Mexico has allocated $1.2 billion to an options strategy that will protect it if oil drops below $57 a barrel.
Mexico bought put options, giving it the right – but not the obligation – to sell oil at that price next year, the Finance Ministry said in a statement.
The $57 level represents a 20 percent decline from current levels.
“We want this as an insurance policy,” said Finance Minister Agustin Carstens, according to Bloomberg. “If we don’t collect any resources from this transaction, it’s OK, because that means oil would have been above $57 a barrel.”
The oil price decline since the middle of last year and a plunge in production at Mexico’s state-owned oil company, Petroleos Mexicanos, cost the country $23.3 billion of oil revenue this year, Bloomberg reports.
Pemex accounts for about 40 percent of the government’s revenue. In November, Fitch Ratings cut Mexico’s credit rating to BBB, the second-lowest investment grade level.
Fitch made the move because Mexico’s budget deficit has exploded to a 20-year high, thanks largely to the decrease in oil revenue.
This year Mexico has made $5.1 billion hedging oil at $70 per barrel, the Finance Ministry said.
If Deutsche Bank’s crystal ball is accurate, Mexico won’t have to worry about exercising its options next year.
The bank predicts that oil prices will average $65 next year, with a possible low of $60.
And if oil legend T. Boone Pickens is accurate, an upgrade may be in store for Mexico’s credit rating.
He forecast at a recent conference that oil will rise to $100 next year, as global production is “maxed out” at 85 million barrels a day.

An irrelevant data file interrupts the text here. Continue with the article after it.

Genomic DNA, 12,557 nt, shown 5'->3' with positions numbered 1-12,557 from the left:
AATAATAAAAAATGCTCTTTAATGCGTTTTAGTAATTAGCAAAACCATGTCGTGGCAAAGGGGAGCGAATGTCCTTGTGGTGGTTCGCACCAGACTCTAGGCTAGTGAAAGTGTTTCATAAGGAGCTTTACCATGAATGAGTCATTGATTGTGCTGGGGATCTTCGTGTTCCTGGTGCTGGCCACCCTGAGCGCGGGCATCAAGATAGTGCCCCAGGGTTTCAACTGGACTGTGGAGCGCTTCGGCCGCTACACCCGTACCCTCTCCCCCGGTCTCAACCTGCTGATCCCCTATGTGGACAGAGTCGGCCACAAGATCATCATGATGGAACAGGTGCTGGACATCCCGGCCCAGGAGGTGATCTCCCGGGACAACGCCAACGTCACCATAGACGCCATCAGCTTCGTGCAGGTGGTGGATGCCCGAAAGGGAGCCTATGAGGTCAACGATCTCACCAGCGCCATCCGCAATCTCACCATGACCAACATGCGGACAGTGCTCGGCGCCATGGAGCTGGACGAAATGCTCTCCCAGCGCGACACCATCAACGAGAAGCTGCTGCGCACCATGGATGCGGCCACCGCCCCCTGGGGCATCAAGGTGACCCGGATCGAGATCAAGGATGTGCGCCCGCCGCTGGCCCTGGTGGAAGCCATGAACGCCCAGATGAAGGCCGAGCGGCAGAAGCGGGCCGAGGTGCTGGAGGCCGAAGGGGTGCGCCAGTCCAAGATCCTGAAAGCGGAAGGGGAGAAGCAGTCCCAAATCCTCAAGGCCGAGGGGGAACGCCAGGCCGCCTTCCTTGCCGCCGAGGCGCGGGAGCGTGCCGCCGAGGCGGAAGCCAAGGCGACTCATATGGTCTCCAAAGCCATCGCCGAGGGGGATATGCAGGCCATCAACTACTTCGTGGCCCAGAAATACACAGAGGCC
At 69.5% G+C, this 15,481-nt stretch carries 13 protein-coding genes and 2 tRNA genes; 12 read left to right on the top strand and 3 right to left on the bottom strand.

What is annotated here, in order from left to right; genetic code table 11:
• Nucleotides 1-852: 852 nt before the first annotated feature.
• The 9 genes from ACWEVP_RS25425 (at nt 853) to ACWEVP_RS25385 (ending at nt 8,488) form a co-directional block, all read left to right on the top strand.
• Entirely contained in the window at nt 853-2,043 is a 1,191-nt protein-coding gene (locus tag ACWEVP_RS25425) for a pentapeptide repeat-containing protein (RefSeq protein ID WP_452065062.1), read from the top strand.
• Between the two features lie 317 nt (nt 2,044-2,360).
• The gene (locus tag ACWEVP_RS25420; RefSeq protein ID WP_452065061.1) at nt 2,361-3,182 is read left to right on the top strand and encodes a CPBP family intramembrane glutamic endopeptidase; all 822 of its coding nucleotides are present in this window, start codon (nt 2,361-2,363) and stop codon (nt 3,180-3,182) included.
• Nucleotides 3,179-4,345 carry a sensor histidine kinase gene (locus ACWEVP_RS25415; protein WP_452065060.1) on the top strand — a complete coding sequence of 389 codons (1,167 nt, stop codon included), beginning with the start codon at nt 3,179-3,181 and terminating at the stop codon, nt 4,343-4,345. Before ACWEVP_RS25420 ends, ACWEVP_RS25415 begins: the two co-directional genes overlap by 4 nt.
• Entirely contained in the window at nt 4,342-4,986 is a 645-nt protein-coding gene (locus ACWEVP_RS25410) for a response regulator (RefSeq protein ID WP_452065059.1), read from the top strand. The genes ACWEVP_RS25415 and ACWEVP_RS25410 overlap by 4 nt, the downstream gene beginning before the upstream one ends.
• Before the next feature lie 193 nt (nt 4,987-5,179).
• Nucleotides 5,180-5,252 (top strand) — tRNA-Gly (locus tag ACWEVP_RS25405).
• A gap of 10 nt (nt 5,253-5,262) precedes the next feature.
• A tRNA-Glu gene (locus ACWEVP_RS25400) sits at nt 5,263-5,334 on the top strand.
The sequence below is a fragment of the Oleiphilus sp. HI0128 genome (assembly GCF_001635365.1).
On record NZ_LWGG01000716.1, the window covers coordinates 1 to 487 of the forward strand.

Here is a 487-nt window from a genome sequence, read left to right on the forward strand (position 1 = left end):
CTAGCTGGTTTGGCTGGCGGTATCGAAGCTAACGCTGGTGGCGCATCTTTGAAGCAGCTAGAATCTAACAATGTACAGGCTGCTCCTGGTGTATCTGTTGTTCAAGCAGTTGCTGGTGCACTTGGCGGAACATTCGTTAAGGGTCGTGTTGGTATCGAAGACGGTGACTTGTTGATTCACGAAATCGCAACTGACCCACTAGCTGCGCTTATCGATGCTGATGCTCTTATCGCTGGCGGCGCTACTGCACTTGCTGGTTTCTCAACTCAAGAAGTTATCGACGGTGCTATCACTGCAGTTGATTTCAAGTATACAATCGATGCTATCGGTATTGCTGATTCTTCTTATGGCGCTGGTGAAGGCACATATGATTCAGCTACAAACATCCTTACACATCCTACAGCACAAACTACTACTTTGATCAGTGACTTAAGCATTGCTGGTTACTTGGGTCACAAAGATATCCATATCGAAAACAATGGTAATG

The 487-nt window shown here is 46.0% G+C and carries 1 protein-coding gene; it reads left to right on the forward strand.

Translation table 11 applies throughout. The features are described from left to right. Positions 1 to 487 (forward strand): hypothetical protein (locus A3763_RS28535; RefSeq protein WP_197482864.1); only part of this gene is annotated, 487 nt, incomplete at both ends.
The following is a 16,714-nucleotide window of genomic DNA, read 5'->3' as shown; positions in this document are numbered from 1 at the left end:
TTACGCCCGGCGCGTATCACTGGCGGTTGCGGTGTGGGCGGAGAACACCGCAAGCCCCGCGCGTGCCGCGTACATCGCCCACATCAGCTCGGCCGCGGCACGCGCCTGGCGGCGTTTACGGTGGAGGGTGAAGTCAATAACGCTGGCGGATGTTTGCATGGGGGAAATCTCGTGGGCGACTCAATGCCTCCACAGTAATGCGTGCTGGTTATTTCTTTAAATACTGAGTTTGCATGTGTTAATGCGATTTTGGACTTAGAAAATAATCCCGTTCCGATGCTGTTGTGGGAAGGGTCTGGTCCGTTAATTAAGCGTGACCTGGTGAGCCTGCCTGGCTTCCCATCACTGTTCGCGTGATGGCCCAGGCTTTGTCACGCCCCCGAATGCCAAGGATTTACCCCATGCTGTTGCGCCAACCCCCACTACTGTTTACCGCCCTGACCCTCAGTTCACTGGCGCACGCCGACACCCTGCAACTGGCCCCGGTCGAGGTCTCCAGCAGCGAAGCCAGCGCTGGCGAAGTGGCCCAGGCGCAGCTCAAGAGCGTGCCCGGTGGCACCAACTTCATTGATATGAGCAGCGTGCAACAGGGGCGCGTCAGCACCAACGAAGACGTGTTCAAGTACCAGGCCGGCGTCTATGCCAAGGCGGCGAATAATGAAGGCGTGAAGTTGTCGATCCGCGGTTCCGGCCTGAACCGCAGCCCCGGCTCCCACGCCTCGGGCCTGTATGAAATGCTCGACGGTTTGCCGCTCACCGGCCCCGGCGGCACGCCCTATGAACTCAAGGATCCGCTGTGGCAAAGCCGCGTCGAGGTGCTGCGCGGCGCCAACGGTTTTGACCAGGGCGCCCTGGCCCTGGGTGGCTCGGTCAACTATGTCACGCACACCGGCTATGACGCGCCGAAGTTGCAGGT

Earlier this week, veteran Wall Street economist Henry Kaufman warned that a bubble has formed in commodities as "speculative fervor" returns to markets after the global financial crisis.
"There are bubbles in commodities," and probably in the gold market as well, Kaufman, president of financial consulting firm Henry Kaufman & Co Inc in New York, told the Reuters Investment Outlook Summit in New York. He cited the return of leveraged bets as one driver.
The U.S. Energy Information Administration also has slashed its forecast for global oil demand in 2010, citing a weaker-than-expected economic recovery from major crude consumers, such as the United States.
World oil consumption next year is now expected to increase 1.1 million barrels per day to 85.22 million barrels a day. In November, the agency thought global petroleum consumption would grow 1.26 million barrels a day to 85.40 million barrels a day.
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